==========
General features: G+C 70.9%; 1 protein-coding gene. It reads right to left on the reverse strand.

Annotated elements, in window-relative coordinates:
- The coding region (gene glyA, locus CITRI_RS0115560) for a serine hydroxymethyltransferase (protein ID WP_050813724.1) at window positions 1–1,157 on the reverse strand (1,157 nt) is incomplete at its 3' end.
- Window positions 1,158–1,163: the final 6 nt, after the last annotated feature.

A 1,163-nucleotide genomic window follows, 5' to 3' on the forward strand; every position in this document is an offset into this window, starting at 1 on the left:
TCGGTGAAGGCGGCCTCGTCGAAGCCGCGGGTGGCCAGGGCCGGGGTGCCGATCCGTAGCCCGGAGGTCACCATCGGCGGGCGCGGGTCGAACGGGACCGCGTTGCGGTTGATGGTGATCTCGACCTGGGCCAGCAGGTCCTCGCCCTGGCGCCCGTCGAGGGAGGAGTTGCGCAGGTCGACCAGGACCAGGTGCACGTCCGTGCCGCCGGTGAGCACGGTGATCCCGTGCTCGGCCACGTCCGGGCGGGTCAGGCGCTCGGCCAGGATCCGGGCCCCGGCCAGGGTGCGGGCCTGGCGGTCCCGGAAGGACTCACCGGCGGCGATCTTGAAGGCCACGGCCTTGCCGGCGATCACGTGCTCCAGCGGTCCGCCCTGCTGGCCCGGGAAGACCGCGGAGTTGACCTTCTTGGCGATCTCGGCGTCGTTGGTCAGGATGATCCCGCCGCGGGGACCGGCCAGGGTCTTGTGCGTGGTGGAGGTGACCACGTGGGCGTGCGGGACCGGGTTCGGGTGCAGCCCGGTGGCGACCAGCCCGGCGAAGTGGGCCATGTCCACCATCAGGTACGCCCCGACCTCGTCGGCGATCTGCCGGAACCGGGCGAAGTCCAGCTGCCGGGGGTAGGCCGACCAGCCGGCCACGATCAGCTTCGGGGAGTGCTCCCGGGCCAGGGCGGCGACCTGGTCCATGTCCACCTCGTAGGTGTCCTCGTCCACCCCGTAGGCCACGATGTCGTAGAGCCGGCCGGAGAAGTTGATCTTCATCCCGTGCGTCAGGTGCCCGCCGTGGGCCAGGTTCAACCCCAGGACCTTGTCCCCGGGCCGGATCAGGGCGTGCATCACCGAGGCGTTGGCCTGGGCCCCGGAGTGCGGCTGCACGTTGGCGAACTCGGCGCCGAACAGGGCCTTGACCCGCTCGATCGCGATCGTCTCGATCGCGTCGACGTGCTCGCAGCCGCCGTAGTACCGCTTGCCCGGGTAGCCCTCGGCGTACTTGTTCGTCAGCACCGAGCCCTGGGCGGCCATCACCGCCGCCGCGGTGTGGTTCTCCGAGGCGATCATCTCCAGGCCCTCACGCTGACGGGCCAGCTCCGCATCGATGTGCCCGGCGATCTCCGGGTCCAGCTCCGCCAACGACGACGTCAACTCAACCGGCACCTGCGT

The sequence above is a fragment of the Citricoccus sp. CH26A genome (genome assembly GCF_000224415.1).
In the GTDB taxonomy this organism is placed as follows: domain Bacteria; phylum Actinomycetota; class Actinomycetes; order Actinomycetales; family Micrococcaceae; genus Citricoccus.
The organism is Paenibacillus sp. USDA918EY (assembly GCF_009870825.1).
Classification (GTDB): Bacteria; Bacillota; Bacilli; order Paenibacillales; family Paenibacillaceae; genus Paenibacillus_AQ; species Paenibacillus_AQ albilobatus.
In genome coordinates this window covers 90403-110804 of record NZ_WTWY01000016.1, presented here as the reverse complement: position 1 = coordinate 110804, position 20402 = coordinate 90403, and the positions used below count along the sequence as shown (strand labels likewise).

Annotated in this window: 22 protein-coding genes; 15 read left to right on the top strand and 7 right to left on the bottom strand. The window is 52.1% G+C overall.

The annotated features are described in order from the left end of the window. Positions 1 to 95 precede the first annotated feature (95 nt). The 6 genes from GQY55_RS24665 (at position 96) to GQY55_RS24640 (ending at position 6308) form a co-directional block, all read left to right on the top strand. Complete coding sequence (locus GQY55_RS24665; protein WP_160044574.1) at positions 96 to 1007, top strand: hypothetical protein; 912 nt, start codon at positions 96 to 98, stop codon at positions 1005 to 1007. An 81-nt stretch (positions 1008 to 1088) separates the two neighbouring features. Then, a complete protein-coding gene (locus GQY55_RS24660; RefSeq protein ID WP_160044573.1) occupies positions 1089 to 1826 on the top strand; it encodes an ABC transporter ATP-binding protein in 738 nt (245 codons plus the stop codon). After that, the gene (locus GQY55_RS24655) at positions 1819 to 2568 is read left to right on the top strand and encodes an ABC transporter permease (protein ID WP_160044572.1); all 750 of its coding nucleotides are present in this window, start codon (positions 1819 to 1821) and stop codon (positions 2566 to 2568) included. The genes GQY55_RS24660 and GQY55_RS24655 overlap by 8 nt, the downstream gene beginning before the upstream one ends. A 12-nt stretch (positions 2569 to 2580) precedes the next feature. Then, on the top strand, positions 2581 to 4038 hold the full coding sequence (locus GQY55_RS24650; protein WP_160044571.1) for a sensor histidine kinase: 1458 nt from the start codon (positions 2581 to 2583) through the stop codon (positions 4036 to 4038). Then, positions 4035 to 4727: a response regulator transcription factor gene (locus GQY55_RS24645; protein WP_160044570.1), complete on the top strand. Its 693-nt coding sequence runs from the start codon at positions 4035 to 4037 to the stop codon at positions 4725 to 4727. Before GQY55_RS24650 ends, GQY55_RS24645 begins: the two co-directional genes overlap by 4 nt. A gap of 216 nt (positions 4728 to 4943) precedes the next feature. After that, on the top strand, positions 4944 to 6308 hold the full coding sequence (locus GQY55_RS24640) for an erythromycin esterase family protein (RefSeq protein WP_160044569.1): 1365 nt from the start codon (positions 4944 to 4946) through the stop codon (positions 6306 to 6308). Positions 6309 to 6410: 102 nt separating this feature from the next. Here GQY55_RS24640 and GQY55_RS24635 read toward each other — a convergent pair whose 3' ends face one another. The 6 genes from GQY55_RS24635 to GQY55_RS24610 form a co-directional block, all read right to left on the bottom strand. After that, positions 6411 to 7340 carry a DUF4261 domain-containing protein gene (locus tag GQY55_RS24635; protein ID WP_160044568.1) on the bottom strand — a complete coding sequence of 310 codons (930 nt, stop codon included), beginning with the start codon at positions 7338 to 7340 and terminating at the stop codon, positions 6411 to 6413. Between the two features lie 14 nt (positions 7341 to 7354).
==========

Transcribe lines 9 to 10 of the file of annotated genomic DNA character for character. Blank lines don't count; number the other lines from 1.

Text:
The organism is Paenibacillus sp. USDA918EY (assembly GCF_009870825.1).
Classification (GTDB): Bacteria; Bacillota; Bacilli; order Paenibacillales; family Paenibacillaceae; genus Paenibacillus_AQ; species Paenibacillus_AQ albilobatus.